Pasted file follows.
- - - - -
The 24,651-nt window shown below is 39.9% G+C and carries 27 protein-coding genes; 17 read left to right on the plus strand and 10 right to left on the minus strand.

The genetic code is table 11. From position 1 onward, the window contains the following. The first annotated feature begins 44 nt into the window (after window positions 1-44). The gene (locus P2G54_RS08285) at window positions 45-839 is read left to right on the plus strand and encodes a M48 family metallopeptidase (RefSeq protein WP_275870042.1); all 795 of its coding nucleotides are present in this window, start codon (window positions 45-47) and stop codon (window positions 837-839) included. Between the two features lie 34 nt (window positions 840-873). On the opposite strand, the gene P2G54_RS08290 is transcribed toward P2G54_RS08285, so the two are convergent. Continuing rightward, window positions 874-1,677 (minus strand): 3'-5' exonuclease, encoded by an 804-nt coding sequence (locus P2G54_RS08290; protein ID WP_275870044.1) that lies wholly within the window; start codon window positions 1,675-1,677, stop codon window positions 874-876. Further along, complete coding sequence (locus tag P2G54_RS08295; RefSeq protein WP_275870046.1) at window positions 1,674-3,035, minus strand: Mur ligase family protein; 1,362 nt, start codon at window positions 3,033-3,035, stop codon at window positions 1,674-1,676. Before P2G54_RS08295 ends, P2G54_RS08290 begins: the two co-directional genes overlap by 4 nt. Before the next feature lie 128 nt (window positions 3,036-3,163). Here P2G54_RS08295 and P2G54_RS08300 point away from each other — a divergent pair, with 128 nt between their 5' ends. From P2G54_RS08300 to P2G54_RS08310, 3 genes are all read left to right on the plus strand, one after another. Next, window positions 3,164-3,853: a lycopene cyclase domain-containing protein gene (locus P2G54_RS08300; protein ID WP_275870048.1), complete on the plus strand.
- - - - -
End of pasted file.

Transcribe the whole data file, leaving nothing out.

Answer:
The 24,651-nt window shown below is 39.9% G+C and carries 27 protein-coding genes; 17 read left to right on the plus strand and 10 right to left on the minus strand.

The genetic code is table 11. From position 1 onward, the window contains the following. The first annotated feature begins 44 nt into the window (after window positions 1-44). The gene (locus P2G54_RS08285) at window positions 45-839 is read left to right on the plus strand and encodes a M48 family metallopeptidase (RefSeq protein WP_275870042.1); all 795 of its coding nucleotides are present in this window, start codon (window positions 45-47) and stop codon (window positions 837-839) included. Between the two features lie 34 nt (window positions 840-873). On the opposite strand, the gene P2G54_RS08290 is transcribed toward P2G54_RS08285, so the two are convergent. Continuing rightward, window positions 874-1,677 (minus strand): 3'-5' exonuclease, encoded by an 804-nt coding sequence (locus P2G54_RS08290; protein ID WP_275870044.1) that lies wholly within the window; start codon window positions 1,675-1,677, stop codon window positions 874-876. Further along, complete coding sequence (locus tag P2G54_RS08295; RefSeq protein WP_275870046.1) at window positions 1,674-3,035, minus strand: Mur ligase family protein; 1,362 nt, start codon at window positions 3,033-3,035, stop codon at window positions 1,674-1,676. Before P2G54_RS08295 ends, P2G54_RS08290 begins: the two co-directional genes overlap by 4 nt. Before the next feature lie 128 nt (window positions 3,036-3,163). Here P2G54_RS08295 and P2G54_RS08300 point away from each other — a divergent pair, with 128 nt between their 5' ends. From P2G54_RS08300 to P2G54_RS08310, 3 genes are all read left to right on the plus strand, one after another. Next, window positions 3,164-3,853: a lycopene cyclase domain-containing protein gene (locus P2G54_RS08300; protein ID WP_275870048.1), complete on the plus strand.